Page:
Roubini and Bremmer: Russia Is No ‘BRIC’
Russia’s typical out-of-step response to global events – the latest its refusal to condemn the Assad regime in Syria – show its increasing insignificance on the world stage, Nouriel Roubini, chairman of Roubini Global Economics and Ian Bremmer, president of Eurasia Group, argue in an op-ed in the Financial Times.
Roubini – dubbed “Dr. Doom” for his now infamous prediction of the 2008 financial crash – and Bremmer say the latest diplomatic intransigence by Russia comes as no surprise, adding that “The G7+1 cannot become a G8 until Russia begins to act like a mature free-market democracy.”
BRIC – Brazil, Russia, India and China – is an acronym, coined in 2001 by Goldman Sachs asset manager Jim O’Neill, used to describe emerging heavyweight economies.
Roubini and Bremmer argue that the absence of President Vladimir Putin at the last G8 summit was barely noticed, because Russia can’t help with the euro zone crisis and contribute to socio-political problems in parts the Middle East.
Others in the BRIC club have managed to forge ahead, leaving Russia behind as an authoritarian state with Putin at the helm. Roubini and Bremmer say that China has managed to become the world’s second-largest economy on the back of a high-powered economic machine, India has produced some of the world’s most innovative private sector companies, and Brazil is an increasingly self-confident democracy with a well-diversified economy.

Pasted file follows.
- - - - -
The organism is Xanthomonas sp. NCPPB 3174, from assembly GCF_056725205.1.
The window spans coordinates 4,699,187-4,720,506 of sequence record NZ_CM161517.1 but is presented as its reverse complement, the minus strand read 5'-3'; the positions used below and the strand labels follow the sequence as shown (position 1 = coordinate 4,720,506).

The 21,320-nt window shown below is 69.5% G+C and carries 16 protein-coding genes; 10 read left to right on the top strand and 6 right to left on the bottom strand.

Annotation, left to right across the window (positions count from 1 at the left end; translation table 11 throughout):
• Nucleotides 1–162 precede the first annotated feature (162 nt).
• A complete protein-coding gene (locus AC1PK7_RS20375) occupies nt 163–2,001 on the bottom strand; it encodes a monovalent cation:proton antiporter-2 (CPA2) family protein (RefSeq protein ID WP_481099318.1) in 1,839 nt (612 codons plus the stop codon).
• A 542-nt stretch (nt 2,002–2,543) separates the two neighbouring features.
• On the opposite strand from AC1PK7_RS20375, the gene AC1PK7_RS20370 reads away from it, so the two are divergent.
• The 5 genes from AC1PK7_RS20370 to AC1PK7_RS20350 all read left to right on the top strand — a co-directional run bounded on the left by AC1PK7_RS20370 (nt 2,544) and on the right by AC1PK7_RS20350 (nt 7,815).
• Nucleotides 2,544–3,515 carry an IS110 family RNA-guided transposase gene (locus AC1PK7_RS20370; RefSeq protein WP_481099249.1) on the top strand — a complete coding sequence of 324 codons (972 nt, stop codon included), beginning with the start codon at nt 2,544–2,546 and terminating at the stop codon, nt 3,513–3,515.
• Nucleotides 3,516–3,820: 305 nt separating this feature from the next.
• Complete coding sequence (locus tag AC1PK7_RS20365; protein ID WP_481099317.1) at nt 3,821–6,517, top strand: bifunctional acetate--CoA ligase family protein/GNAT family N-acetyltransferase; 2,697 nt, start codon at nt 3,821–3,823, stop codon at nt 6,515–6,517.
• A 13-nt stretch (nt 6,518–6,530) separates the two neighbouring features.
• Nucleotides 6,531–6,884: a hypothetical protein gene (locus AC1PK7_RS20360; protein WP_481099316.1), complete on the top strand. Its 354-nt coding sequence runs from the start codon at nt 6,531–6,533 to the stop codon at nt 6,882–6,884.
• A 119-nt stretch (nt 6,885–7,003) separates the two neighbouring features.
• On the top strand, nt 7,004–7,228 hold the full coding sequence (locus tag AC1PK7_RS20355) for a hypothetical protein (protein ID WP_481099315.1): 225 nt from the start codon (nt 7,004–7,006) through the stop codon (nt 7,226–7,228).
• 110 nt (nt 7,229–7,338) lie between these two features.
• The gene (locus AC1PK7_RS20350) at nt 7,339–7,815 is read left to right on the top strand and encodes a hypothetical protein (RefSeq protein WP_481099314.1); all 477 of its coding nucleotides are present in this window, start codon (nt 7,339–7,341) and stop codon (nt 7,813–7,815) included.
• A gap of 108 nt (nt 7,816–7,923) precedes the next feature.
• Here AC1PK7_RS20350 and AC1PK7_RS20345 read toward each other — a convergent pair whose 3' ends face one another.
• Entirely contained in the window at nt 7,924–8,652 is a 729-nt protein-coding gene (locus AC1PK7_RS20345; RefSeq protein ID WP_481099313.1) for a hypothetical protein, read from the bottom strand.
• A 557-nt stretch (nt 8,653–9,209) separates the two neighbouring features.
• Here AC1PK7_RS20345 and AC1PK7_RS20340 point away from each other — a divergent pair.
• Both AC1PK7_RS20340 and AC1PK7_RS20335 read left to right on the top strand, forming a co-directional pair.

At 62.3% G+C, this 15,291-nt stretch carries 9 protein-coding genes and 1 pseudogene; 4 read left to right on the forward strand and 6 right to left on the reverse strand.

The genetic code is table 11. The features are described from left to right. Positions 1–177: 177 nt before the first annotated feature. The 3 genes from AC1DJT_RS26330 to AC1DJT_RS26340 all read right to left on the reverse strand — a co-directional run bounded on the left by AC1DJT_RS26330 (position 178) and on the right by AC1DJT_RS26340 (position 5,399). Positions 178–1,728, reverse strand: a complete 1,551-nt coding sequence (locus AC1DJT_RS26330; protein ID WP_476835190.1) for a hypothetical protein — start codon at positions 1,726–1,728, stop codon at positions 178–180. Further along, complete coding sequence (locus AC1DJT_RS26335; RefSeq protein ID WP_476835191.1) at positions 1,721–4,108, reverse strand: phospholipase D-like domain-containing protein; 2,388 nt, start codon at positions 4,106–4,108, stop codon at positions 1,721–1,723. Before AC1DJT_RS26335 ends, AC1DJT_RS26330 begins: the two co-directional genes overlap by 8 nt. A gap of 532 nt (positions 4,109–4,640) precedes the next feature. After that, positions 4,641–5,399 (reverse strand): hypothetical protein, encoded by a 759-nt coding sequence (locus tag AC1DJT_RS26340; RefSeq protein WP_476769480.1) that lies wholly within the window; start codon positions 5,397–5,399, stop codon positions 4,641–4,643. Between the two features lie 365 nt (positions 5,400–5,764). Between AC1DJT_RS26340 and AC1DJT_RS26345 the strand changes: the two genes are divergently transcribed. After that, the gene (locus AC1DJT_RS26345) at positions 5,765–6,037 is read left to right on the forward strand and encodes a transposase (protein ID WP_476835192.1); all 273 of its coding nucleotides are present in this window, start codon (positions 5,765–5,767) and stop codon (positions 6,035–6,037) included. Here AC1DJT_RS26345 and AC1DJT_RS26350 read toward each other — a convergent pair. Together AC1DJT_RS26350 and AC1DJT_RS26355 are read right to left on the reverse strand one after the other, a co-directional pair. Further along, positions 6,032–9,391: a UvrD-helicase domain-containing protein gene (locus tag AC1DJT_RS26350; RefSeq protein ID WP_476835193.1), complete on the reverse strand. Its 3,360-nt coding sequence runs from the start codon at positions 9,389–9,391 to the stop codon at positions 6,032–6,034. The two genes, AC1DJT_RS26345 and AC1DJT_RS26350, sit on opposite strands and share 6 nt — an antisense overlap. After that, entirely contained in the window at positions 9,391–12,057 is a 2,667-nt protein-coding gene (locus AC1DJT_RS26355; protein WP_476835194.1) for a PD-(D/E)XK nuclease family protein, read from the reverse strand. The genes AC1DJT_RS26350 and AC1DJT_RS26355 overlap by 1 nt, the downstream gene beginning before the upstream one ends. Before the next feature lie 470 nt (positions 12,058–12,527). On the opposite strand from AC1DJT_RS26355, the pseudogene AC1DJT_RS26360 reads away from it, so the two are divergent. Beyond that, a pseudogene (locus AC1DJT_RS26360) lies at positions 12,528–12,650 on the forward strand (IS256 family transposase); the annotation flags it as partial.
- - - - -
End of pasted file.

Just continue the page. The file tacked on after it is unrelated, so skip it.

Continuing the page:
Capital flight is a chronic problem in Russia, the authors say, having worsened since Putin’s controversial re-election in March and socio-economic problems hamper its long term success.
Roubini and Bremmer say the country’s population is falling, it has poor healthcare, alcoholism is a social blight and well-educated Russians are leaving in search of better opportunities elsewhere.
The socio-political environment in Russia is strained and is a far cry from the democracy that Western governments practice, the authors argue. The large protests in the run-up to the elections in March were fueled by accusations of intimidation and coercion during campaigning, particularly by the Putin camp.
The U.S., they argue, should listen closely to those inside Russia who are working for an innovative, democratic, modern economy, rather than the Kremlin, because it is “neither a BRIC nor a G8 member in good standing.”